Management and Business Ethics: A Critique and Integration of Ethical Decision-Making Models

13 Pages Posted: 20 Oct 2003

See all articles by Dean Bartlett

Dean Bartlett

London Metropolitan Business School


This paper critically reviews the literature relating to the management of ethics within organizations and identifies, in line with other authors, a gap between theory and practice in the area. It highlights the role of management (both as an academic discipline and from a practitioner perspective) in bridging this gap and views managers, with their sense of individual ethical agency, as a key locus of ethics within organizations. The paper aims to address the theory-practice gap by surveying the business ethics literature in order to identify, draw together and integrate existing theory and research, with a particular emphasis upon models of ethical decision-making and their relationship to work values. Such an endeavour is necessary, not only because of the relative neglect of management practice by business ethics researchers, but also because of the current lack of integration in the field of business ethics itself. The paper outlines some of the main methodological challenges in the area and suggests how some of these may be overcome. Finally, it concludes with a number of suggestions as to how the theory-practice gap can be addressed through the development of a research agenda, based upon the previous work reviewed.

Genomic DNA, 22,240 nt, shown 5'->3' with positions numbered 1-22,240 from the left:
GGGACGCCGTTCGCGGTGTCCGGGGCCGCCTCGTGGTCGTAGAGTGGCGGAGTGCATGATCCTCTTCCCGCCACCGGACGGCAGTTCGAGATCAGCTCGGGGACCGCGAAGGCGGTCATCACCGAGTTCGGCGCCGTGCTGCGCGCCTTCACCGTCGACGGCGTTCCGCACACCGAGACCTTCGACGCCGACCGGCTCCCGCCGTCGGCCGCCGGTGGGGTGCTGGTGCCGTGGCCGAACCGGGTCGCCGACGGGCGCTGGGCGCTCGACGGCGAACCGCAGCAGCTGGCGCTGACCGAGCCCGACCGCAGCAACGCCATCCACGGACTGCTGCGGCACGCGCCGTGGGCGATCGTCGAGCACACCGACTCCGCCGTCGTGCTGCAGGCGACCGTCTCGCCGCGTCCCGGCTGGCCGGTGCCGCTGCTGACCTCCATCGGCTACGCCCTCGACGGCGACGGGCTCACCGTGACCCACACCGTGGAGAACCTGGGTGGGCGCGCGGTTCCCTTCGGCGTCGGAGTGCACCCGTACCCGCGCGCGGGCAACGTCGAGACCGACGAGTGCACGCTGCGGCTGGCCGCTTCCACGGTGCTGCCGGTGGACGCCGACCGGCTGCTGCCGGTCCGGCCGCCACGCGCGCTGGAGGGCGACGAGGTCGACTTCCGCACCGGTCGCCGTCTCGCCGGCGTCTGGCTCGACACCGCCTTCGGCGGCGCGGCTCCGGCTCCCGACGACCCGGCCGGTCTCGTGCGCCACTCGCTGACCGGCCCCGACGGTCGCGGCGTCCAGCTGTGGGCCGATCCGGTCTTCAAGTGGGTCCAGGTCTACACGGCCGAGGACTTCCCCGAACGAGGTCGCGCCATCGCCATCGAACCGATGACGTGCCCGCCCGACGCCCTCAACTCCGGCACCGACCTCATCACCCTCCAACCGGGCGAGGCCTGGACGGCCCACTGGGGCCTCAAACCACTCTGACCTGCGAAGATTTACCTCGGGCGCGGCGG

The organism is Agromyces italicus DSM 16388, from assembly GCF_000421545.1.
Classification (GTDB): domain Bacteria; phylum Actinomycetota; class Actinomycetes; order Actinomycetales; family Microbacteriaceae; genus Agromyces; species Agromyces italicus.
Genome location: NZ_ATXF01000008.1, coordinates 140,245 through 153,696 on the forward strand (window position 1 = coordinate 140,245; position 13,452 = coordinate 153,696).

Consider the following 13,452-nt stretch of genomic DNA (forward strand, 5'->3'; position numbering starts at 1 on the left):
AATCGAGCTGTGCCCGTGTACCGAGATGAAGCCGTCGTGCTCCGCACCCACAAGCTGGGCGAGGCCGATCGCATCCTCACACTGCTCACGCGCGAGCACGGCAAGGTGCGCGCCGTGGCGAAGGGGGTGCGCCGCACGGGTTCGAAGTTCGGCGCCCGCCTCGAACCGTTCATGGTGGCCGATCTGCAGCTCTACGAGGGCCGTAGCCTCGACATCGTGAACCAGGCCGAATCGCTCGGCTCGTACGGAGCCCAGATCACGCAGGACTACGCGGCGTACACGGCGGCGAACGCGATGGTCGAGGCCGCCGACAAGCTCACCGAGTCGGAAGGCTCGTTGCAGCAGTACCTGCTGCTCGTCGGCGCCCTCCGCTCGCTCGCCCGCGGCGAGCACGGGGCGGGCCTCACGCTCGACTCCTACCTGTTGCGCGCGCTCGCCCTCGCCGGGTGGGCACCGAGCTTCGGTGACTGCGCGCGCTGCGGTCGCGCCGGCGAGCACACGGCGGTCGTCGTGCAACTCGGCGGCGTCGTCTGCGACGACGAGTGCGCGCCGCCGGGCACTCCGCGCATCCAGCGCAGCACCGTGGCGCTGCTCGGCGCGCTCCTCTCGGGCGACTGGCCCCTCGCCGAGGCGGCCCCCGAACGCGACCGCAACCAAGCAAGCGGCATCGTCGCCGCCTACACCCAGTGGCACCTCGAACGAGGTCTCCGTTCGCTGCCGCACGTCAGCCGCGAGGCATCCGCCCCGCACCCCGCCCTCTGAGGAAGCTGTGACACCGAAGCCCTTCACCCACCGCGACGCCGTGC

Suggested Citation

Bartlett, Dean, Management and Business Ethics: A Critique and Integration of Ethical Decision-Making Models. British Journal of Management, Vol. 14, pp. 223-235, September 2003. Available at SSRN:

Dean Bartlett (Contact Author)

London Metropolitan Business School ( email )

277-281, Holloway Road,
London, N7 8HN
United Kingdom

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